Read the Rest of the Paper, Not The Mutual Fund Review
For the better part of my career, the annual mutual reviews in newspapers and magazines were a source of great interest. I wasn’t expecting to learn anything. Rather I was hoping that the if our mutual funds received coverage, our brokers and phone centers would do a lot more business. Yesterday’s special report in The New York Times is typical. The short-term dominates the articles and the investment tables. In fact, the sports department should write this section of the paper because all they are reporting are the results of a race. If you peruse the fifteen-page section, you won’t find any comparisons to an index like the S&P 500 or Barclays Bond Index. We know who won the race, particularly in the sprints. However, we don’t know if their times were any good. We might have well been better off investing in an index fund or ETF. Let me share a few of my favorite highlights from the Times’ report.
|Putting Me On the Road (1997)|
Bill Miller, the star portfolio at Legg Mason, will be getting a lot of phone calls in the next few weeks. His Opportunity Fund earned the distinction of the top performing equity mutual fund in the fourth quarter and for all of 2012. The Times features his accomplishment in a table on the front page of the special section. The Opportunity Fund, along with two other high fliers also gets a laudatory write up on page 19. However, if you take the time to look at the blizzard of returns posted on page 20, you’ll see that the very same fund was the sixth worst over the past five-years. I continue to think that Bill is a gifted money manager, but the time to invest with him was when he was down on his luck, not when his returns are soaring again. Sadly investors chase short-term performance results.
There are are two advertisements worth mentioning. Fidelity has a full page add touting its Select Health Care Fund, which has beaten the MSCI IMI Health Care 25/50 index over the one, three, five, and ten-year periods. It’s one of the only references to an index in the entire section, and an obscure one at that. A sector fund is seldom a useful way to invest for the long run, which Fidelity acknowledges in the fine print at the bottom of their ad. They are simply too narrowly focused. Nonetheless, the 21.4% return for the fund in 2012, and its large margin over the MSCI index, represents a marketing opportunity that Fidelity can’t afford to pass up.
A page later, Prudential highlights eight funds with four or five-star ratings in an ad entitled “A Few of Our Brightest Stars.” The ad is intended to emphasize Pru’s investment genius. What do you think happens to four or five-star mutual funds? In due course most of them lose a star or two as their performance comes back to earth. In fact, all eight funds lose a bunch of stars by the time you get to print at the bottom of the ad. The tiny disclaimer informs us that the funds mentioned in the ad are only open to investors with a $10 million minimum. Every one of the funds that you and I might be eligible to purchase (retail shares) has lower ratings. You have to do you own research to find this out. For example, in its institutional form, the Prudential Municipal High-Income Fund rates five-stars, while the retail version only carries a three-star rating. The difference is entirely the result of fees. The ad should have read, “A Few of Our Dimming Stars.”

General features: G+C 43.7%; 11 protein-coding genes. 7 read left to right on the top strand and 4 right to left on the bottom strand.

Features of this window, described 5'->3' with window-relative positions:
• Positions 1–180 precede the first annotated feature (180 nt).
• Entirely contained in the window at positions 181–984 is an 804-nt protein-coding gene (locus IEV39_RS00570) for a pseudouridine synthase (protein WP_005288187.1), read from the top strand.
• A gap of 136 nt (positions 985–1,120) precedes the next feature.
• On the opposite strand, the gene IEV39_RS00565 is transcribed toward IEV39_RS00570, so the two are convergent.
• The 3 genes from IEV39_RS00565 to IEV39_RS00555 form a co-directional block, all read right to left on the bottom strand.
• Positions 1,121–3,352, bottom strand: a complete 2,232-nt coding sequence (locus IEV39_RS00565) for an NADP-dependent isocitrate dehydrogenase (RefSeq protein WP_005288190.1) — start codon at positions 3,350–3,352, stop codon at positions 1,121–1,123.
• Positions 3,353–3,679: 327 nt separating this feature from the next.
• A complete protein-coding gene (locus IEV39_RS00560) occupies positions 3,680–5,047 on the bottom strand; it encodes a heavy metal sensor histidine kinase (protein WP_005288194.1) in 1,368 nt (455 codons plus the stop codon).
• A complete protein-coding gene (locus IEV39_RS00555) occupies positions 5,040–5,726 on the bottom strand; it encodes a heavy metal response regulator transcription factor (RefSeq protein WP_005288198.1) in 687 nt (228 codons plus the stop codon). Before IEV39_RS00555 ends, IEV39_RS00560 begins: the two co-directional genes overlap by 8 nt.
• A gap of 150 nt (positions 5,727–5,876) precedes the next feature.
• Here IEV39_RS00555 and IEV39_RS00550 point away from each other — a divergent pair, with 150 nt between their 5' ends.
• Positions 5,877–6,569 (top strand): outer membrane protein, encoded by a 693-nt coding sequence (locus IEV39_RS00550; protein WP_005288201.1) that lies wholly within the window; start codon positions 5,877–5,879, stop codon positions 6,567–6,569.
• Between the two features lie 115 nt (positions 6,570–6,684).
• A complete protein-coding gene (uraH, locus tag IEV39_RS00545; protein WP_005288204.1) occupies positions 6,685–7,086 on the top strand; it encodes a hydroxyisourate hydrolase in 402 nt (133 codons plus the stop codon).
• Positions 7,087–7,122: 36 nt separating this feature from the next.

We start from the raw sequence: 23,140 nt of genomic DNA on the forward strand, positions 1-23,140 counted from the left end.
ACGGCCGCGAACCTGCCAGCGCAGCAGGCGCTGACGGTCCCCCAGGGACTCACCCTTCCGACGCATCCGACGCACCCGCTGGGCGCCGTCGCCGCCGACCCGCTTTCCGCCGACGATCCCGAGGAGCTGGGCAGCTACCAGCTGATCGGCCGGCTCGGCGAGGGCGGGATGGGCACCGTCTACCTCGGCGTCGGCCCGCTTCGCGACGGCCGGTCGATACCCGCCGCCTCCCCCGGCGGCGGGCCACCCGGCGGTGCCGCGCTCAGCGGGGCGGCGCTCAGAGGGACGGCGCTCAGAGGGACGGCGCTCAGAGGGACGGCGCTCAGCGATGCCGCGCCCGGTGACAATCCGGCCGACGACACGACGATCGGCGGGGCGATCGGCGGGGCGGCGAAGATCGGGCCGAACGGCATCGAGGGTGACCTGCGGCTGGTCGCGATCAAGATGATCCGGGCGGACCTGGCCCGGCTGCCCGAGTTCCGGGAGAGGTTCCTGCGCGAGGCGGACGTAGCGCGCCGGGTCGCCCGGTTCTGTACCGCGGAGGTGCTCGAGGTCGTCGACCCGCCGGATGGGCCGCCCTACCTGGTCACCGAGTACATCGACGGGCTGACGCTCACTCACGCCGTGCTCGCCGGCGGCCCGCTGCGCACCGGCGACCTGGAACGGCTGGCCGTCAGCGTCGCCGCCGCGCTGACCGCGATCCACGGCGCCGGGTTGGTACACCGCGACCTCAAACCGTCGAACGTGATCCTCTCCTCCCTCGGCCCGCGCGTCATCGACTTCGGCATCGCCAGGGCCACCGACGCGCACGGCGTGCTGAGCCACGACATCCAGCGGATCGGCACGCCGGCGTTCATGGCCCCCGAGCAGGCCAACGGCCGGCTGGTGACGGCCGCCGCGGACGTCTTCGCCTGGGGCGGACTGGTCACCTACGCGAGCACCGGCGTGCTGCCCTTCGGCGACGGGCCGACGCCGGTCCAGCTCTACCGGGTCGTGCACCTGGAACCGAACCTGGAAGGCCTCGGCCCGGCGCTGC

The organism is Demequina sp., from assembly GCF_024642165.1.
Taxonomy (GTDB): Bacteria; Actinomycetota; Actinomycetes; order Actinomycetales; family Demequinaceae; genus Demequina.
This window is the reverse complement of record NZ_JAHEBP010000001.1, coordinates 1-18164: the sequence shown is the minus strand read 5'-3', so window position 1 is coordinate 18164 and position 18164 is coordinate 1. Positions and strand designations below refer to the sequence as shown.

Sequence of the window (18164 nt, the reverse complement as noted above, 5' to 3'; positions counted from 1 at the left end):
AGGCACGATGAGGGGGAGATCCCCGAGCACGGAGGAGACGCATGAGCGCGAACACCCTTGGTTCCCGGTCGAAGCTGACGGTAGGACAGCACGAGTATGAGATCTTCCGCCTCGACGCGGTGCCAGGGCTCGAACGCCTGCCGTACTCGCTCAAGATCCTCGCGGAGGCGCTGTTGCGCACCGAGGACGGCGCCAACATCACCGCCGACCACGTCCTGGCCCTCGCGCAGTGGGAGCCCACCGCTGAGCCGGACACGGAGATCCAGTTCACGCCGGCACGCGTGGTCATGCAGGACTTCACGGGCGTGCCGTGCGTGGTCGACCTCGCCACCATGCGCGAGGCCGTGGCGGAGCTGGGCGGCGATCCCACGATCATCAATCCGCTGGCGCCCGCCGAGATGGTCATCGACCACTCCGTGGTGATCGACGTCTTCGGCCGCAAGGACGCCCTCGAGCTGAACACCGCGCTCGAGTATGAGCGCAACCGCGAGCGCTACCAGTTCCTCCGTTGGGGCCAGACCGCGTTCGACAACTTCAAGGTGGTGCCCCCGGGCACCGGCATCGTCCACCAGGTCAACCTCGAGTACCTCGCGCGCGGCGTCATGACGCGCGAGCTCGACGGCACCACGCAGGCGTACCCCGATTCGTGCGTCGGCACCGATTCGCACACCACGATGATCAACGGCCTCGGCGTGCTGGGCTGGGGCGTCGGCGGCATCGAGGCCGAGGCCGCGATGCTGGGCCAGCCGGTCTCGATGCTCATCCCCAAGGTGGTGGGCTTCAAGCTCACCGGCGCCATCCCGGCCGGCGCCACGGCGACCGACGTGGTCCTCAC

After skimming several articles lauding the genius of portfolio managers, I finally found one useful report as I was about to fold up the section and put it in the recycling bin. On the back page, Anna Bernasek discusses the fact that mutual funds have not exercised much sway over executive pay. Most mutual funds are short–term investors. As a result, they don’t spend much time on the long-term issues of corporate governance. If they weren’t legally required to vote on corporate matters, my guess is that most managers would toss out the proxy statements. However, since they are obligated to vote, mutual funds tend to vote for management including their pay packages.
I’d recommend that you avoid these types of annual and quarterly reviews. They create the irresistible urge to invest in “hot” funds, and add to the pile in your recycling bin.
Full Disclosure: I wrote some of the sections of the original prospectus for the Legg Mason Opportunity Fund, and I was a day-one investor in the fund.